The dog whistle is a valuable tool for any dog trainer, as it allows you to communicate with your dog at a distance, with little confusion. Typically the whistle is used to give commands such as “Sit” and “Come,” but you can also use it to stop bad behavior.
Teaching the Sit
Approach your dog with a food treat in your hand. Hold the treat out so he can detect the scent.
Move the treat over his head, encouraging him to follow it with his nose so he tips his head backward. As you do this, give a short, sharp blast on the whistle. Your dog will naturally sit in order to follow the treat as it moves behind him.
Release the treat as soon as the dog’s bottom hits the deck. Repeat this exercise every day. Eventually your dog will learn that sitting when he hears a short blast on the whistle earns him a treat and he’ll do it voluntarily.
Repeat the exercise without the food, just using the whistle command. The whistle command functions in exactly the same way as saying “Sit.” All you are doing is replacing one sound with another.
Teaching the "Come" Command
Let your dog off leash in a secure area, such as the yard.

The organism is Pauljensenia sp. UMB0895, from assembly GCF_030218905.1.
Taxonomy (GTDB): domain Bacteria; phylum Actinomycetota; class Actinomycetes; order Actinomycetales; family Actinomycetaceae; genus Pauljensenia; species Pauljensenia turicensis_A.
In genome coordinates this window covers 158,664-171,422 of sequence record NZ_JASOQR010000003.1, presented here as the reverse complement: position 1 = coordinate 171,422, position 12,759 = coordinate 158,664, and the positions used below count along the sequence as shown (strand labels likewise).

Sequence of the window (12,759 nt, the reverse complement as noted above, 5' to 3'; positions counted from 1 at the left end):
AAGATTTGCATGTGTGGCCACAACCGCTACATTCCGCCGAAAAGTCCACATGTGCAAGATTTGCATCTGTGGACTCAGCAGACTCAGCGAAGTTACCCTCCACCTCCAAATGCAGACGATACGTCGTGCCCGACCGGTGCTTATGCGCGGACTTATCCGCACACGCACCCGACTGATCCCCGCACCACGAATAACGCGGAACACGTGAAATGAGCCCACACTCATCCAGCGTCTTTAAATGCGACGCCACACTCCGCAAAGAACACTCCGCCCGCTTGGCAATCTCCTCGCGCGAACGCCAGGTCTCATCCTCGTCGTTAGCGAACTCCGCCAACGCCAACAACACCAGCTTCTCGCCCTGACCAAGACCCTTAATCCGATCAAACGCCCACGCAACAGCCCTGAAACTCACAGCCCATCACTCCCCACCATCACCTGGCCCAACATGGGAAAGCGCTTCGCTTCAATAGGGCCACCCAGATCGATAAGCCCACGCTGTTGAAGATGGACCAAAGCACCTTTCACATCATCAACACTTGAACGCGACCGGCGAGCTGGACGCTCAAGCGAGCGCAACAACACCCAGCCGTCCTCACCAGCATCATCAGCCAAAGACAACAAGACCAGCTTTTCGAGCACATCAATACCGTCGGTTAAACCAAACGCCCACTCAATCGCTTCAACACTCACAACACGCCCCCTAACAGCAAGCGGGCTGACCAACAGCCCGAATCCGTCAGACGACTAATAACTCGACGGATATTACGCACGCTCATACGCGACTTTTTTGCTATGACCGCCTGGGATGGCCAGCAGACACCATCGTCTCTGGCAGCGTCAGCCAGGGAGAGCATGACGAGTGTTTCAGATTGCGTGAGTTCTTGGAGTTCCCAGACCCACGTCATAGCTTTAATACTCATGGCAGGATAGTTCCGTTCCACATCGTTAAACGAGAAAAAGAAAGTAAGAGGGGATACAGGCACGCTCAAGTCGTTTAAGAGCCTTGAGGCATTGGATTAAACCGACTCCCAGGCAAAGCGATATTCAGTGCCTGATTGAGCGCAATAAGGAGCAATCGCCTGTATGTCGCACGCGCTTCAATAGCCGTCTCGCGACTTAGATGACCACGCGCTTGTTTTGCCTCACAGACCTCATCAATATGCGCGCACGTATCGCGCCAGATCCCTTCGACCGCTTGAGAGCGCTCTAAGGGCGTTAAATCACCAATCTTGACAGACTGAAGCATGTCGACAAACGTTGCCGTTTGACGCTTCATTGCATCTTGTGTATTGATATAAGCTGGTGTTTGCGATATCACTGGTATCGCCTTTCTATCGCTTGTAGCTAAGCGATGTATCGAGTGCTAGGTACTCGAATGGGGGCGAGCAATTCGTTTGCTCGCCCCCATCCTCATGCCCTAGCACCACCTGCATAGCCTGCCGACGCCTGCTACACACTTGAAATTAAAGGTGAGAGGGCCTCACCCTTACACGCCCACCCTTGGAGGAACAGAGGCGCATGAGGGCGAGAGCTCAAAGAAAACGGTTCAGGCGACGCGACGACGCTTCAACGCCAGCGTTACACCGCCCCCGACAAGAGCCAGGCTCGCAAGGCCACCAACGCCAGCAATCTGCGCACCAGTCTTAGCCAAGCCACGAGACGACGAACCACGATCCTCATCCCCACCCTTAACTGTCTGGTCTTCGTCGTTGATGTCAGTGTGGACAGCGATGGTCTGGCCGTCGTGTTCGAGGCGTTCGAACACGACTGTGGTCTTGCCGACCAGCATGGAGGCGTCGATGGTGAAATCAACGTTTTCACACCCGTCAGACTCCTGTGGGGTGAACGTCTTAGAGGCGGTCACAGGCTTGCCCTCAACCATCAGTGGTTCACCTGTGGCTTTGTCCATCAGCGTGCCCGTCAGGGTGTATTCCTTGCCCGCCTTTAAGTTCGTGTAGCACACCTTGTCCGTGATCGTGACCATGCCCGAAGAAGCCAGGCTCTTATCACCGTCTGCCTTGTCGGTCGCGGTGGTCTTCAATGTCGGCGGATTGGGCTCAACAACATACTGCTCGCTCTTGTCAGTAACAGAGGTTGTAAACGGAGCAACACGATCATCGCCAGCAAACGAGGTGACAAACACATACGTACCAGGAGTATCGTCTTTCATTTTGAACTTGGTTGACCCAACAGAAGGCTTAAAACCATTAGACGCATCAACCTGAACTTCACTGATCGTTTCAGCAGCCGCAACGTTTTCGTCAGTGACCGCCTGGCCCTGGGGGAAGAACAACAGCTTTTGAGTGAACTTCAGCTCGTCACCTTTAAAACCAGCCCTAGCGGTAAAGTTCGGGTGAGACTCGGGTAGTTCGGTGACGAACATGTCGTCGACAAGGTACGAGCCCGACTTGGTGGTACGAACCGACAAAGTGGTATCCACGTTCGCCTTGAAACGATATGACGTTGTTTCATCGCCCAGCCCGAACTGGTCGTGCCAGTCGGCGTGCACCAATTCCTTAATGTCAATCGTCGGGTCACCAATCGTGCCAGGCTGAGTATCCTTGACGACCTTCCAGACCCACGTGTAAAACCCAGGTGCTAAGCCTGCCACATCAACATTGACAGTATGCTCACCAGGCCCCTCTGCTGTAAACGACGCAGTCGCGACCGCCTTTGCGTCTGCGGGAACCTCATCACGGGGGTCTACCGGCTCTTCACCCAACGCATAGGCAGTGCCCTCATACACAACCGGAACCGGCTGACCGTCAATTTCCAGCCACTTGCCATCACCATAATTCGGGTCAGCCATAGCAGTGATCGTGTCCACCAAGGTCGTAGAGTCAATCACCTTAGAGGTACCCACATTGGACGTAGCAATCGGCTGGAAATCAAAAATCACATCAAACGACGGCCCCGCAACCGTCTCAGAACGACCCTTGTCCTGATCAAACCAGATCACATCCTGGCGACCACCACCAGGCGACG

Crouch down with a treat in your hand and give a three-second blast on the whistle. This whistle must be distinct from the one you use for “Sit.” Continue the whistle blasts until the dog looks at you. Your crouching position will entice him.
Release the food treat as soon as he comes to you. Repeat this daily so the dog learns that coming to you upon hearing the longer whistle has a positive outcome. Practice until you can perform it without crouching or using the treat.
Using the Whistle to Stop Bad Behavior
Unleash the dog and allow him to roam freely.
Observe his behavior, looking out for signs that he may do something naughty, such as chase other dogs.
Issue the “Sit” command with the whistle as soon as your dog begins to misbehave. This distracts the dog from whatever he was doing, or thinking about doing. The key to curbing bad behavior is first to distract him from it, then to show him that resisting the temptation to chase, dig, mount or otherwise raise hell has a better outcome than doing so.
Issue the “Come” command to make him return. Give him verbal praise when he returns.
Simon Foden has been a freelance writer and editor since 1999. He began his writing career after graduating with a Bachelors of Arts degree in music from Salford University. He has contributed to and written for various magazines including "K9 Magazine" and "Pet Friendly Magazine." He has also written for Dogmagazine.net.